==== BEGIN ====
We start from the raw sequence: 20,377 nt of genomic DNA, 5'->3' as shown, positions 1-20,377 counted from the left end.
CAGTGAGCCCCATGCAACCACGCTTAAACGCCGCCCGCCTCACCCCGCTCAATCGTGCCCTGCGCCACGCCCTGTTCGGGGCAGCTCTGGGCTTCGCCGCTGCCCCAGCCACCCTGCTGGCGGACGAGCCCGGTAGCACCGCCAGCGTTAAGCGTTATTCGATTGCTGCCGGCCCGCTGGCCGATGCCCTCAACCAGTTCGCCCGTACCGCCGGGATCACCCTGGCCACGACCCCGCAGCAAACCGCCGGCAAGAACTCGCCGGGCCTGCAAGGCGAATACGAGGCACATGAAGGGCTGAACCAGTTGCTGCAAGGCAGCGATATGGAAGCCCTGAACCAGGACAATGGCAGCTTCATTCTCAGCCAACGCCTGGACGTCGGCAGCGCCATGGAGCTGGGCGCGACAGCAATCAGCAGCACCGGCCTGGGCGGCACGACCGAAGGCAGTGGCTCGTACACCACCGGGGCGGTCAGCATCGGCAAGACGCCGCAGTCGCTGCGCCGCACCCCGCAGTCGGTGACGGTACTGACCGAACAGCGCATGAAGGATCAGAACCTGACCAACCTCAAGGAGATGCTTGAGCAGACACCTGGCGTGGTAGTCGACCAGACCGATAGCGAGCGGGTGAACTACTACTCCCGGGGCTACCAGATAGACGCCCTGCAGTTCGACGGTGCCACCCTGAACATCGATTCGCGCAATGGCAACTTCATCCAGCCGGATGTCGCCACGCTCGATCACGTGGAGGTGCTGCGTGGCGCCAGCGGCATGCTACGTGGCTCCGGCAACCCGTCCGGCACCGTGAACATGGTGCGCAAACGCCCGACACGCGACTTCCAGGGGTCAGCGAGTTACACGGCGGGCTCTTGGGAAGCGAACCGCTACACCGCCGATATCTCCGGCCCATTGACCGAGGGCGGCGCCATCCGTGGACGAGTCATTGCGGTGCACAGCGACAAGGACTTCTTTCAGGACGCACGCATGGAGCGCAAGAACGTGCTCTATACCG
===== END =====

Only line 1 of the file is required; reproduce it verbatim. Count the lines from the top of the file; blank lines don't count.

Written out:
We start from the raw sequence: 20,377 nt of genomic DNA, 5'->3' as shown, positions 1-20,377 counted from the left end.